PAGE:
Some kind of honesty

works from the Permanent Collection

November 24, 2021 – January 2, 2022

 

“I owe you the truth in painting and I will tell it to you” – Paul Cézanne to Emile Bernard, 1905

“We all know that Art is not truth. Art is a lie that makes us realize truth that is given to us to understand.” – Pablo Picasso to Marius de Zayas, 1923

These quotations speak to an ideology which has been uttered, written, or mused in various forms by countless thinkers about all sorts of art forms for years.  Artists like Braque and Picasso broke from traditional perspectival depictions and chose to reject the idea that art should copy nature to instead present multiple simultaneous perspectives in a way that understood and utilized the two-dimensionality of the canvas. In doing so, they were seeking to paint with a new kind of honesty. So too were the Realists through their documentarian approach and focus on “real” life; the Impressionists with their evocative colours and gestural strokes; the Automatists creating without conscious thought by accessing material from the unconscious mind; and the Minimalists, and the Expressionists, and of course, the artists of the high Renaissance and their revival of Platonic theory.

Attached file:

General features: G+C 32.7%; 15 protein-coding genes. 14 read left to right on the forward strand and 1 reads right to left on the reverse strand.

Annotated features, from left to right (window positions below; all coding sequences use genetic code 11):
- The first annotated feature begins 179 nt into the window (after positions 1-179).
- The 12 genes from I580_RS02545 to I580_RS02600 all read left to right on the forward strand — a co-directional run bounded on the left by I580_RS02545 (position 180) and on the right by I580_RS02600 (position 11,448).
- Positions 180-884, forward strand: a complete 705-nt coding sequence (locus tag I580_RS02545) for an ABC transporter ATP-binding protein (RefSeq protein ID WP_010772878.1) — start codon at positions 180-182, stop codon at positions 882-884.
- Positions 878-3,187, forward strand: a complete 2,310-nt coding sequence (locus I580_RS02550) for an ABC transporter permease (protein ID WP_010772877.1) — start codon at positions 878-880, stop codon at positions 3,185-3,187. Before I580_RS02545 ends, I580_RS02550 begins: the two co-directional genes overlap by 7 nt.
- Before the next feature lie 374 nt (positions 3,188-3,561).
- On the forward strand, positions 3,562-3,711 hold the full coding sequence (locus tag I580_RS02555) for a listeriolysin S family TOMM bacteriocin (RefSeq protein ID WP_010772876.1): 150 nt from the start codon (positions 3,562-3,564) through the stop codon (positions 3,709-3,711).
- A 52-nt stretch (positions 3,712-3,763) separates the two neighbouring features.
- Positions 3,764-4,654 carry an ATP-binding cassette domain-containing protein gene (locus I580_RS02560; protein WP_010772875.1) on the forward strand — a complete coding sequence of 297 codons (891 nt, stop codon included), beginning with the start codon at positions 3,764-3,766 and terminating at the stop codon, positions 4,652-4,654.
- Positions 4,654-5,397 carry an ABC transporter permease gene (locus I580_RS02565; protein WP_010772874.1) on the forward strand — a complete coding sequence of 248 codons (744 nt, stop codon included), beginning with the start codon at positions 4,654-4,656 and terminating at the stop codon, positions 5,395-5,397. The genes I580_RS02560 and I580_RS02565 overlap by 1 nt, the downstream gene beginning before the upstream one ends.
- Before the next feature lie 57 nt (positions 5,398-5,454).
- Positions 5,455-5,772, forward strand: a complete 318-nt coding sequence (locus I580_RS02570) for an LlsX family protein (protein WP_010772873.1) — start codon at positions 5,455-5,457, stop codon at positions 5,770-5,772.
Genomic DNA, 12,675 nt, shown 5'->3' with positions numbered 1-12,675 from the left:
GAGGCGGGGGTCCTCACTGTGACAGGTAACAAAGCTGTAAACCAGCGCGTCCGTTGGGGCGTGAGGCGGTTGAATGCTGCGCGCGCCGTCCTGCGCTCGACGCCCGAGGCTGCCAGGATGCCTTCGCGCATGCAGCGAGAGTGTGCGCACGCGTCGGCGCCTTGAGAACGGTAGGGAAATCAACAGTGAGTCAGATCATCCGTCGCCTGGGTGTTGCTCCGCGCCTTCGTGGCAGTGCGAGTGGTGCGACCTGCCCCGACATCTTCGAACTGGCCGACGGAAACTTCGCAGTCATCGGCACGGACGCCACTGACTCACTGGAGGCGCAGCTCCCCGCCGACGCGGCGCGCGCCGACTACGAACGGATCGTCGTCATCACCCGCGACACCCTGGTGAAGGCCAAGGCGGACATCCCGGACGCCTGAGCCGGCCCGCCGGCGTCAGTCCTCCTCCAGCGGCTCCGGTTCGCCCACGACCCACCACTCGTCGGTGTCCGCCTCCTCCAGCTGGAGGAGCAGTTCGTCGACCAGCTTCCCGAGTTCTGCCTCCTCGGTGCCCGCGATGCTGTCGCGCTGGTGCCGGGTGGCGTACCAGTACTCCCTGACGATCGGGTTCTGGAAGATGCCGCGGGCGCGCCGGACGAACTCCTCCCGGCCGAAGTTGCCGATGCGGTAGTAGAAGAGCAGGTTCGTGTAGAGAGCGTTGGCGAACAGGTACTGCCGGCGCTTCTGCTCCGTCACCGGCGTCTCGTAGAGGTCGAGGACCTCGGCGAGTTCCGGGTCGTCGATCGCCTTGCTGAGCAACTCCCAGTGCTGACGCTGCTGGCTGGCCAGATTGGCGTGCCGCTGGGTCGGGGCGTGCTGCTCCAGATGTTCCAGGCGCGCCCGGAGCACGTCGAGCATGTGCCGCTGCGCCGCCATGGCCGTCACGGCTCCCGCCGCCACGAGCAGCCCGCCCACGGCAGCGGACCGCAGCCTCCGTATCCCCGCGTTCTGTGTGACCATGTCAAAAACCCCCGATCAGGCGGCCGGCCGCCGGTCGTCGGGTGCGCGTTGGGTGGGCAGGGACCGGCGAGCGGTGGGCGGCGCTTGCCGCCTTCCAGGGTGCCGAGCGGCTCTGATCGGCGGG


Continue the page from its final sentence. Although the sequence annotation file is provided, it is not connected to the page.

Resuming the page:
How do we tell the truth through art, and what even is truth? Is it scientific findings on the effects of light on the rods and cones of our retina, data informed applications of colour theory in Pointillism? Is it present in a photorealistic painting of a fruit with the beginnings of rot? Is it the careful rendering of light to evoke a specific feeling? Is it perfect two-point perspective and foreshortening? Is it a bicycle wheel attached to a stool? These varied works are gathered to think about the many modes through which we can be honest, and the many types of truths we value enough to spend the time to share with each other. As we rejoin our communities and remove our masks, it is useful to remember to be tender and careful and open.

The Art Gallery of Peterborough is Temporarily CLOSED to the public

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